'Greystoke' is a substantial detached residence that offers approximately 6600 sq ft of spacious and versatile accommodation and stands in a large plot of around 0.6 acre.
The accommodation includes 4 reception rooms, a breakfast kitchen, 7 bedrooms and 3 bath/shower rooms. There are also basements and a self contained apartment above the garage.
The property is an original Arts & Crafts house designed by England's most avant garde Edwardian architect, Edgar Wood. When built in 1902, Edgar Wood and fellow designers, Mackay Hugh Baillie Scott and Charles Rennie Mackintosh, were taking Europe by storm with their unique and beautiful houses, Greystoke was celebrated in the prestigious German magazine 'Moderne Bauformen' in 1905 and 1907.
It has a stunning beauty which is part Cheshire farmhouse, lovingly created from old brick and stone, and part modern art nouveau town-house. Like a sculpture, Greystoke's elevations continuously change when viewed from different angles,
beautifying different parts of the garden. Its unique dining room doors
are works of art.
Listed grade II, Greystoke is a wonderful house created by a genius of the Arts & Crafts Movement.
'Greystoke' is a substantial detached residence that offers approximately 6600 sq ft of spacious and extremely versatile accommodation. The house stands in a large plot of around 0.6 acre with landscaped gardens to the front, side and rear. The ground floor accommodation is arranged around a welcoming entrance hall and includes three formal reception rooms as well as a breakfast kitchen with a family room adjacent to it. From the kitchen accessed is gained to the basements which are currently used as a utility room and wine cellar. At first floor there are four excellent sized double bedrooms including a master suite with dressing room and bathroom. There are three further double bedrooms at second floor with an additional bathroom. There is also a self contained apartment positioned above the garage with sittings area, kitchen, bedroom and shower room - ideal for those with dependent relatives or an au pair.
'Greystoke' is part of a sequence of seven grade II listed houses aligning Park Road which were built between 1901 and 1907. They are: The Homestead (1901); Greystoke (1902); The Hollies (1902); Cintra (1903); The Garth (1905) The Shiel (1906); and Broadoaks (1907). These seven houses are complemented by two more: Halecroft (1890, Grade I listed); and Royd House (1914, Grade II* listed). All were designed by Edgar Wood and they mark the beginning, the high point and the end of his exceptional architectural career. They came about through Edgar Woods friend and client, John Richardson of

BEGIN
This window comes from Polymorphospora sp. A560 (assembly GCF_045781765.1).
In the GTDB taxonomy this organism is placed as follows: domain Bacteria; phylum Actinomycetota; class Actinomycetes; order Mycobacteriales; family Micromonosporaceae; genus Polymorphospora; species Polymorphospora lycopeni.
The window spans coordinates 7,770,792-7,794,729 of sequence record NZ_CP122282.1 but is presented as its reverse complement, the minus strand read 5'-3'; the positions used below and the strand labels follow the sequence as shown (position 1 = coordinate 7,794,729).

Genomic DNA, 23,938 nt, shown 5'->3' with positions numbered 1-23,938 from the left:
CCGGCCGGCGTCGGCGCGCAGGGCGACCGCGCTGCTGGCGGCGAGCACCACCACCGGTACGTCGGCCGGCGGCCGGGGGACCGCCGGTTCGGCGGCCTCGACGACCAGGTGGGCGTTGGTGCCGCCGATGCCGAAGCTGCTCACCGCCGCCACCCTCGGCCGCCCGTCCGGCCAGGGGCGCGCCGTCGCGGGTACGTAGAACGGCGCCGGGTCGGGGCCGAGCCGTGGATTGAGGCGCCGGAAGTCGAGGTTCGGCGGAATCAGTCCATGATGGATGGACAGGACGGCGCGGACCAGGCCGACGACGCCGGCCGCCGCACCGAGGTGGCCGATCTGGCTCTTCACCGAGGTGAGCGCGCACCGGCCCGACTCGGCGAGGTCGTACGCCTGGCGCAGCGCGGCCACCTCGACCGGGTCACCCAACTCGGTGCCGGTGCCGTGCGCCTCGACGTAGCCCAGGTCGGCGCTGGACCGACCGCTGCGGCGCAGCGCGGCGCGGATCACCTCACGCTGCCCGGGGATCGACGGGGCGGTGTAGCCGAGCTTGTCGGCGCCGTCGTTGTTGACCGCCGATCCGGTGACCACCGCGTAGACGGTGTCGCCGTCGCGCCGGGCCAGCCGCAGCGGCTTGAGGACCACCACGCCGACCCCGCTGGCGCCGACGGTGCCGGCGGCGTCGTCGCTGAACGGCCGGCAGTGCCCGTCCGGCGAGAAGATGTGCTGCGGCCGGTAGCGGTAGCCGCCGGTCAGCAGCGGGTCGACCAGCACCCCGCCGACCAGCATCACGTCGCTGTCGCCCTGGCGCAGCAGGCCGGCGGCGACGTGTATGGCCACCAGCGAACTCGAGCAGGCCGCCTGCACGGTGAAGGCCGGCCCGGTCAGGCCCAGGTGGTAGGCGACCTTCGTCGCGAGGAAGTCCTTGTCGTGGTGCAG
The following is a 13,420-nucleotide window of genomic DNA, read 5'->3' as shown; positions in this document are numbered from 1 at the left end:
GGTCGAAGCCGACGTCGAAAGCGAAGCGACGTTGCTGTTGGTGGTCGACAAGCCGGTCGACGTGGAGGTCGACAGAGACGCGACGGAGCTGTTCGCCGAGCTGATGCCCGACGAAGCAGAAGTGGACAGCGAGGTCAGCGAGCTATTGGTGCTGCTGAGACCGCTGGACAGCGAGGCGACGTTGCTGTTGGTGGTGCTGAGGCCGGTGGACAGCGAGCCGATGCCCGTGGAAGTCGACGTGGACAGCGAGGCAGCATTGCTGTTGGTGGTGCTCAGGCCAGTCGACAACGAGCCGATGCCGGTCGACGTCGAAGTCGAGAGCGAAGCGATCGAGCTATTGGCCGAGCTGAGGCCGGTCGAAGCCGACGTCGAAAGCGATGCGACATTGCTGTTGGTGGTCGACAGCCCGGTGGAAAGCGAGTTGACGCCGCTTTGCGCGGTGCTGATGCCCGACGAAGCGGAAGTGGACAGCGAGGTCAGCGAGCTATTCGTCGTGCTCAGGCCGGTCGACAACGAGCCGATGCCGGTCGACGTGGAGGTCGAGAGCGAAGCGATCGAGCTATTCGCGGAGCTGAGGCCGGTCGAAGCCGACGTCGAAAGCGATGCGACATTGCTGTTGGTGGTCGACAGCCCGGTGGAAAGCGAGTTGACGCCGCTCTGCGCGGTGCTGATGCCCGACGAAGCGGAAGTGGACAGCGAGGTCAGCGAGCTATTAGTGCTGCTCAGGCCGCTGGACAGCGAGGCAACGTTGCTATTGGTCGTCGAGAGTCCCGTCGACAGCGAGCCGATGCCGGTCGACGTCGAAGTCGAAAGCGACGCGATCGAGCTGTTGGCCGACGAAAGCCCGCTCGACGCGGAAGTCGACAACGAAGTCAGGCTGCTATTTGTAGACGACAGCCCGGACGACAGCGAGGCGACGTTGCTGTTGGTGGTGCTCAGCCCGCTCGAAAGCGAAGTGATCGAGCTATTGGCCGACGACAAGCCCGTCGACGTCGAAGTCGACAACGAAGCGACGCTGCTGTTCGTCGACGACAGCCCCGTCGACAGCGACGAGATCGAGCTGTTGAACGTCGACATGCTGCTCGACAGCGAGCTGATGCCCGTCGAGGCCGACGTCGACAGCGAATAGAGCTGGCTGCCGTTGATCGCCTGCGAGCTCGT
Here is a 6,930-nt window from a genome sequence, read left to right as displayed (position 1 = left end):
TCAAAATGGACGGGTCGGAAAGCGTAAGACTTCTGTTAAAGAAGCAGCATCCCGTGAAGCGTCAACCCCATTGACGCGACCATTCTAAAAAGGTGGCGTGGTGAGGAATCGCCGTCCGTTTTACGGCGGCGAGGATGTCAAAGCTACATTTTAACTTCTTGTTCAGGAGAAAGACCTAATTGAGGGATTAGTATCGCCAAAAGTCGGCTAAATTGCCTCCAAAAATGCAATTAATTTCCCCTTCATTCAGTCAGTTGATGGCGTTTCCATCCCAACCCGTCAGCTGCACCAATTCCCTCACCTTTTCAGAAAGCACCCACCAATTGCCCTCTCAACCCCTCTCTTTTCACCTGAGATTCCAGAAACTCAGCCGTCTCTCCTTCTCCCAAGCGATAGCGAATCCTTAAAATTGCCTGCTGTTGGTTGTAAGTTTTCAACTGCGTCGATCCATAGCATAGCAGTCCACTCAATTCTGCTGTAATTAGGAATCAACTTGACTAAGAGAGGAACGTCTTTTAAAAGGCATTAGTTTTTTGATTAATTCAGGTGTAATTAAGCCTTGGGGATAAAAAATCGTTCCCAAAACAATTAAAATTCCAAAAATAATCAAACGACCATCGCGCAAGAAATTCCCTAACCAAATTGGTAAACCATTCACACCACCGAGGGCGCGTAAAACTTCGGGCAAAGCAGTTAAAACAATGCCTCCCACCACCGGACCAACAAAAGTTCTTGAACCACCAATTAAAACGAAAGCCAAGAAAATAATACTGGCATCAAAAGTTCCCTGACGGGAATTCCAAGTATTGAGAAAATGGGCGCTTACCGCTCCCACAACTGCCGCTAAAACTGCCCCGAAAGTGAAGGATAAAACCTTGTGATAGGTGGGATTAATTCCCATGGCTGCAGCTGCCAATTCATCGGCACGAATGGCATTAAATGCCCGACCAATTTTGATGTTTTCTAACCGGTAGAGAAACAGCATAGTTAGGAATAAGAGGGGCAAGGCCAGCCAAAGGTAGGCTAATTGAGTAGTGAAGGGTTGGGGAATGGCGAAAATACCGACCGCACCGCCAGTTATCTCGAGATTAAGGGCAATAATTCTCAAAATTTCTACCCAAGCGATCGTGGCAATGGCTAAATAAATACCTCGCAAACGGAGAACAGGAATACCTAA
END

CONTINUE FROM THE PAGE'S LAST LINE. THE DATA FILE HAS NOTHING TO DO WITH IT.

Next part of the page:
Halecroft who had bought the land for development. After the completion of Halecroft, he released plots at roughly a year apart, each having a bespoke house designed by Edgar Wood for the purchaser. It was a blend of commerce and art which allowed Edgar Wood to design suburban houses at a time of stylistic change. The result is a series of unique houses which trace the evolution of Arts & Crafts buildings from the vernacular revival style of the 1890s to the more formal approaches of the twentieth century. A similar change occurred at this time in the work of other Arts & Crafts contemporaries, for example Sir Edwin Lutyens, but such a sequence in a single location is believed to be unique. The seven houses illustrate both
the overall stylistic transition and the detailed experimentation which accompanied it. In addition, Halecroft and Royd House
mark the stylistic beginning and end points of Arts & Crafts Architecture.
'Greystoke', is a form follows function organic design efficiently arranged to a centralised plan, the rooms rotating around the
hallway to make the most of the sunlight. It results in a house without a formal front elevation in the manner of other Edgar Wood designs. The front, as defined by the main entrance, is really the back and there is an all-round sculptural quality to the design. The house blends traditional forms and local Cheshire materials in a very subtle way and its underlying art nouveau inspiration is expressed very naturally through a vernacular idiom. The materials temper the art nouveau expression so that the striking architectural form is always very comfortable on the eye. Greystoke is a confident and highly intelligent design by a mature architect of great ability.
The property lies within close proximity of both Hale Village and Hale Barns Square (both of which are just under a mile from the house). Hale village is one of the most sought after genuine villages in South Manchester providing a range of shops catering for all everyday needs together with many restaurants and bars, whilst Hale Barns has a newly renovated shopping square with several newly established stores and eateries. Altrincham Town centre houses many of the larger store chains and has a thriving market scene that has received national acclaim. Schooling for children of all ages and denominations, both in the state and private sector, is very well provided for locally, as are recreational facilities. For the commuter, easy access is gained to all of the surrounding commercial centres via the first class road and rail network, including the recently extended Metrolink tram system which has high frequency services into Manchester and beyond throughout the week from Altrincham train station. For the international traveller, Manchester Airport is just fifteen minutes away by car. Hale Village 1 mile. Altrincham Town Centre 1.22 miles. Manchester Airport 4.3 miles. Manchester City Centre 10.2 miles.